Add comment December 23rd, 2013 Headsman

On this date in 1605, Nuremberg privy councillor Niklaus von Gulchen (or Gilgen) was beheaded for his scandalous corruption. The wheeler-dealer’s graft had problematically extended to playing false with and backstabbing any number of elite patrons, from Nuremberg burghers all the way up to the Prince of Sulzbach, and even gone so far as to provide advice to foreigners against the interest of his own city.

The great executioner Franz Schmidt, whose many diary entries record (often tersely) the hundreds of hangings, beheadings, drownings, burnings, and breakings on the wheel he performed for Nuremberg over his lifetime, made an unusually voluminous entry for this shocking treachery. And from the sound of it, the duplicitous Master Doctor earned every drop of his executioner’s opprobrium — even if, according to Schmidt’s biographer, the malefactor’s misused position still entitled him to the privilege of execution by the sword, exemption from torture, and a dignified black cloak to wear to his last performance.

December 23rd (a Monday).* Master Doctor Nicholas von Gilgen, who was by appointment a privy councillor in an honourable council and was bound to that council by oaths he did not observe; for the sake of money received wrote for and advised two (opposite) parties in many affairs; also gave evidence and sat in council for deliberations and decisions; also stole from my lords of this town the allowances for beer and wine, causing it to be stored by his servants.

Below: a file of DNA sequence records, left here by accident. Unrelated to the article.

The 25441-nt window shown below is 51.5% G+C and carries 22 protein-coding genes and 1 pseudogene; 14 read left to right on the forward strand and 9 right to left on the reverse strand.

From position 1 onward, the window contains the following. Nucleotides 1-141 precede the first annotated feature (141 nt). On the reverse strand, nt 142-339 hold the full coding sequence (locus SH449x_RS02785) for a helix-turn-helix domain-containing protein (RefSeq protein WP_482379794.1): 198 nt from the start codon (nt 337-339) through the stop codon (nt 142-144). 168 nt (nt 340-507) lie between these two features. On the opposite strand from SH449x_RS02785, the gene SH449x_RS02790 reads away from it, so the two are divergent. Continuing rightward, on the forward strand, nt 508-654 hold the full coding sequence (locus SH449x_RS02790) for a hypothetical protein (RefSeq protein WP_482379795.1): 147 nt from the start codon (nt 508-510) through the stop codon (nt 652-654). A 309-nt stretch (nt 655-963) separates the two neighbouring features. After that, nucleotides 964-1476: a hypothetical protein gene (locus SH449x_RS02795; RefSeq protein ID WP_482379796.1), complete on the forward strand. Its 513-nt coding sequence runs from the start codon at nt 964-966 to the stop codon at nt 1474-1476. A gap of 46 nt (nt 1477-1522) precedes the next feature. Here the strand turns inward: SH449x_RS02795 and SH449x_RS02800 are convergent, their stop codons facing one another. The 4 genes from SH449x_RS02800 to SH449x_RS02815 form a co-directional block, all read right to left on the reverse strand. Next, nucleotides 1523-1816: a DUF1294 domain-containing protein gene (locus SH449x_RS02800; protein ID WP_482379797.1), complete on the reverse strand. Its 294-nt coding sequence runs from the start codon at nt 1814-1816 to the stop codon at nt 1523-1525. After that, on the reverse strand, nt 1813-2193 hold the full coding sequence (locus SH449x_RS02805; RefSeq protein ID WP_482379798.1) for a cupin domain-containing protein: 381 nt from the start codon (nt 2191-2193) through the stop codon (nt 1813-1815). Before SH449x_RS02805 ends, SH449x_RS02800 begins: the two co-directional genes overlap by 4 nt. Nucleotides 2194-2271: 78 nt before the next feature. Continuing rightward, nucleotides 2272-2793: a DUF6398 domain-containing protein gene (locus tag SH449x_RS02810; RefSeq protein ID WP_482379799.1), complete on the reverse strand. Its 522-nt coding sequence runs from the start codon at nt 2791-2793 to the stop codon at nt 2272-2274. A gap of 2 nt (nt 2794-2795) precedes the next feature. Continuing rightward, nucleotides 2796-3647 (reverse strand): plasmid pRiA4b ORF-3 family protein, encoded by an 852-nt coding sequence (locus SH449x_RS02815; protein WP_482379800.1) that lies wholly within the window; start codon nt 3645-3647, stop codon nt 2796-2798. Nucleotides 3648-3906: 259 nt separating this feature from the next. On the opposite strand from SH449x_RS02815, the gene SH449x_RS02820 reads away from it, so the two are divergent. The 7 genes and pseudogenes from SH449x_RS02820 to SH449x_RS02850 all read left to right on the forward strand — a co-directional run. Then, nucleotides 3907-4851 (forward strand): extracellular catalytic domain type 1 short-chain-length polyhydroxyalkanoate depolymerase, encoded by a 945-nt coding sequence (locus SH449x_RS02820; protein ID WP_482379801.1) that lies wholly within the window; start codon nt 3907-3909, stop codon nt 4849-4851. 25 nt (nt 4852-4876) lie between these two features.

Also he debauched before her marriage, forcing her to do his will, his servant whom he brought from Trier to this town, and whom he gave as a wife to his clerk Philip Tumbler, by a promise of 50 florins and large presents. According to her declaration she brought forth five children by him, three of which miscarried during delivery or by fright in the twelfth week, two remaining alive, a boy and girl, he being sponsor to the boy at baptism.

Similarly, by like promises, he forced his under-maid to consent to his will a year ago, and tried likewise to persuade his brother’s two daughters; one, the wife of Doctor Wurffbaum, he tried to compel, but she resisted, the other the wife of Doctor Calrot, who yielded to his will and consorted with him before and after her marriage, according to her account through fear and compulsion and the promise of many presents and a wedding portion (he did not admit he compelled her, and I do not believe he forced her).

Lastly he played false when serving the Prince of Sultzbach, whose advocate he was; he also mediated dishonestly between the families of Nuremberg, and between the noble families of Leschwitz and Redwitz, writing to, and advising both parties in one affair. Likewise he counselled the Italian Charles Albert Nello and other Italians against the rulers of our town; also stole the decrees from the office of an honourable councillor.

In Italy too, at Padua, he produced a false certificate, when he figured as a doctor there by means of a false certificate, for he became a doctor at Basel only long after. For his evil deeds he lay in prison for thirty-eight weeks in Lugins Land and in the jail. He was led out on Monday by favour in a long mourning cloak, his arms bound behind him with a black silk cord, and led by a cord, a black cloth being spread on the seat (on the scaffold).


Niklaus von Gulchen’s beheading, from the Nuremberg chronicle. Note that the illustration portrays the doomed pol kneeling, when in fact he was beheaded in a chair. In any stance, von Gulchen “was a mischievious, gold-grubbing man,” according to the chronicler.